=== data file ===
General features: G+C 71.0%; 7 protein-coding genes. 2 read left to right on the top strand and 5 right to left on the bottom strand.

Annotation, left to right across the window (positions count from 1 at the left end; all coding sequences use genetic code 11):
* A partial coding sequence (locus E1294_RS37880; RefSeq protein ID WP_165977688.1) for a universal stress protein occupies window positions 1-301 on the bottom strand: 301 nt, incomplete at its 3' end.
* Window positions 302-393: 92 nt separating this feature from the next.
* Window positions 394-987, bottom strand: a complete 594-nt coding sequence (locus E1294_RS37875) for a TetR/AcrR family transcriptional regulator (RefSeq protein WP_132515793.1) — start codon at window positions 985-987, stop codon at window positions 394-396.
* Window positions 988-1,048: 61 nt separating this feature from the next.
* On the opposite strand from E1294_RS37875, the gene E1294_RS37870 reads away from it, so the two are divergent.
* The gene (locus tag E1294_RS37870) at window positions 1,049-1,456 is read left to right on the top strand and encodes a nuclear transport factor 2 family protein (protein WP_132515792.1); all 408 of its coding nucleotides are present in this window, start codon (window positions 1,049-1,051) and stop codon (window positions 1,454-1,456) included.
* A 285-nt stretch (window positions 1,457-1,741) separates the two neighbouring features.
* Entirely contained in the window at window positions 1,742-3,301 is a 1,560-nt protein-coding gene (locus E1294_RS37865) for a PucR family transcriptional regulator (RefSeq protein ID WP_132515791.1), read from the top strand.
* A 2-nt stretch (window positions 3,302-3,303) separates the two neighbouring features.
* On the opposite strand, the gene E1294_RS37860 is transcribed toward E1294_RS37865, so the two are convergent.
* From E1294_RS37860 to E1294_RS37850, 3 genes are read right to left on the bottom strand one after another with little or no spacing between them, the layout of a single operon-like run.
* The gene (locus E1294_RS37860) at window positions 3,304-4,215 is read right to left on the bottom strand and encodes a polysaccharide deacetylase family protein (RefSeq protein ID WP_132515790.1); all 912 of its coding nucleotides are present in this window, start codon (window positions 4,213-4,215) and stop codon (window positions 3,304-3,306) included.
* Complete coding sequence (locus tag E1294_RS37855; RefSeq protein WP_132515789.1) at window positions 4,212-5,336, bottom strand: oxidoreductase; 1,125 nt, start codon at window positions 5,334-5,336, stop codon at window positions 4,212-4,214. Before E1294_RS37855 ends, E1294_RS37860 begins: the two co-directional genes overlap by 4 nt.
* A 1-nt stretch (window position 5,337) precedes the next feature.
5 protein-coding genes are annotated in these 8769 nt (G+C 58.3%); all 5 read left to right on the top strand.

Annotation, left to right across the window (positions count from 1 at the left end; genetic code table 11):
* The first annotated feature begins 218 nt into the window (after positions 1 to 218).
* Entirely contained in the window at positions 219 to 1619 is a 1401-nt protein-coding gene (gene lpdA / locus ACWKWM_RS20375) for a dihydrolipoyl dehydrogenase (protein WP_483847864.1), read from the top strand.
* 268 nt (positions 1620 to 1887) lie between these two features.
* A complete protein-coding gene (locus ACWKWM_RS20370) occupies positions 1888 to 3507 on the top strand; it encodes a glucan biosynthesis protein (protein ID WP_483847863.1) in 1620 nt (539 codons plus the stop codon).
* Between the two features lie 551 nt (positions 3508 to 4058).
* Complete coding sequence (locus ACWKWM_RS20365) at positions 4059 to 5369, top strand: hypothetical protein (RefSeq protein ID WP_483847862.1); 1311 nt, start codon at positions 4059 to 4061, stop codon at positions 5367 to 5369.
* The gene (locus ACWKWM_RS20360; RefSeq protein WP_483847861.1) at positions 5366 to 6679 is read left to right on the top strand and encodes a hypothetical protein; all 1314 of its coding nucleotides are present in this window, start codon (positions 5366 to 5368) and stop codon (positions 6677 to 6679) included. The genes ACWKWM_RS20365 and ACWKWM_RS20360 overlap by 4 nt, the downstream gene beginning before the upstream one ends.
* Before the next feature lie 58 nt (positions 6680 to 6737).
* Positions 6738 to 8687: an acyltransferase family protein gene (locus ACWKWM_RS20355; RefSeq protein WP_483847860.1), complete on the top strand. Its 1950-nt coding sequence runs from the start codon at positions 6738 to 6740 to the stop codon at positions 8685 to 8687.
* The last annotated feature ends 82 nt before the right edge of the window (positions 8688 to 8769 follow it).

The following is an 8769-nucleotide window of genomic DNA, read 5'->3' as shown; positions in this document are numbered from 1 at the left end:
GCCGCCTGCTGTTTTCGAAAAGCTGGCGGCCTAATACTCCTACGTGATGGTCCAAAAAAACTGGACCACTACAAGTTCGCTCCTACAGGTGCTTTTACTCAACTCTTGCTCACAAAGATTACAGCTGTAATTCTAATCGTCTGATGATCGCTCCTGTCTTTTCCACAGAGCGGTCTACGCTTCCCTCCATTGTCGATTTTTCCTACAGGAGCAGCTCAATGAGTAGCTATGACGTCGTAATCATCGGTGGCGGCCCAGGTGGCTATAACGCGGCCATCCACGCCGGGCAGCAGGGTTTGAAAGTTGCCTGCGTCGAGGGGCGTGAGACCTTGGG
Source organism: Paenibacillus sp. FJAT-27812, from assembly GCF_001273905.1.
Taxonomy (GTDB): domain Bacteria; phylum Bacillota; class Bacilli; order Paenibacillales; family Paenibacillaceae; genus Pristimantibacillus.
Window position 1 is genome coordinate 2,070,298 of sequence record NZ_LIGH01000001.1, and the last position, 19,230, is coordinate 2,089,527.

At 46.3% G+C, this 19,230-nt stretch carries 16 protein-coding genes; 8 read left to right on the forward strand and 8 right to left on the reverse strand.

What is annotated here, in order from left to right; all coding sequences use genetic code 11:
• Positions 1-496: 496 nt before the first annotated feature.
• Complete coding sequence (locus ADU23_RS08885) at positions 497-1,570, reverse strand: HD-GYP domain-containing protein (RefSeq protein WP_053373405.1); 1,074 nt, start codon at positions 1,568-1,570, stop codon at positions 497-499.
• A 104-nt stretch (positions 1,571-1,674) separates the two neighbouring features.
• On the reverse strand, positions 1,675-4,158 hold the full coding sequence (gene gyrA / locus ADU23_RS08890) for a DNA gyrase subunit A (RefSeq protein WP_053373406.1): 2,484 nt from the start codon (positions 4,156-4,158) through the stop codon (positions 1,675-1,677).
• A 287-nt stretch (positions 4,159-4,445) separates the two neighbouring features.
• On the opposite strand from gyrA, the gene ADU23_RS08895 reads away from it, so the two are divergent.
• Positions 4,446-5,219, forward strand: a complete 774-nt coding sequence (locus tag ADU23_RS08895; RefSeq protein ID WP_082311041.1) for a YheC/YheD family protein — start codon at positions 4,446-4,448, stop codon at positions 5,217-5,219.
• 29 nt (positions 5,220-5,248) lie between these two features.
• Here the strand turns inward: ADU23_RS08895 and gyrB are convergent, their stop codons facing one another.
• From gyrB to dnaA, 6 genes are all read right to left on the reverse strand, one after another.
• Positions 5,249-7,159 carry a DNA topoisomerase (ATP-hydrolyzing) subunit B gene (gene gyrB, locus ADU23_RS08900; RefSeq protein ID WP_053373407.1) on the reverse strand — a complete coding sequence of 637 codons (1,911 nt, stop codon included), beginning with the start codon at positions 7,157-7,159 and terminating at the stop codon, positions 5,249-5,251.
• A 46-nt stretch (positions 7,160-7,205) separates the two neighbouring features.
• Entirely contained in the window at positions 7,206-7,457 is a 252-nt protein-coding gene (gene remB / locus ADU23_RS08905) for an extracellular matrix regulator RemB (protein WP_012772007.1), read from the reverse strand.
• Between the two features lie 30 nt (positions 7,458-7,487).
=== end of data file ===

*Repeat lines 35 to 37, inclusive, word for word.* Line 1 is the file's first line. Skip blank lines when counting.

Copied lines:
What is annotated here, in order from left to right; all coding sequences use genetic code 11:
• Positions 1-496: 496 nt before the first annotated feature.
• Complete coding sequence (locus ADU23_RS08885) at positions 497-1,570, reverse strand: HD-GYP domain-containing protein (RefSeq protein WP_053373405.1); 1,074 nt, start codon at positions 1,568-1,570, stop codon at positions 497-499.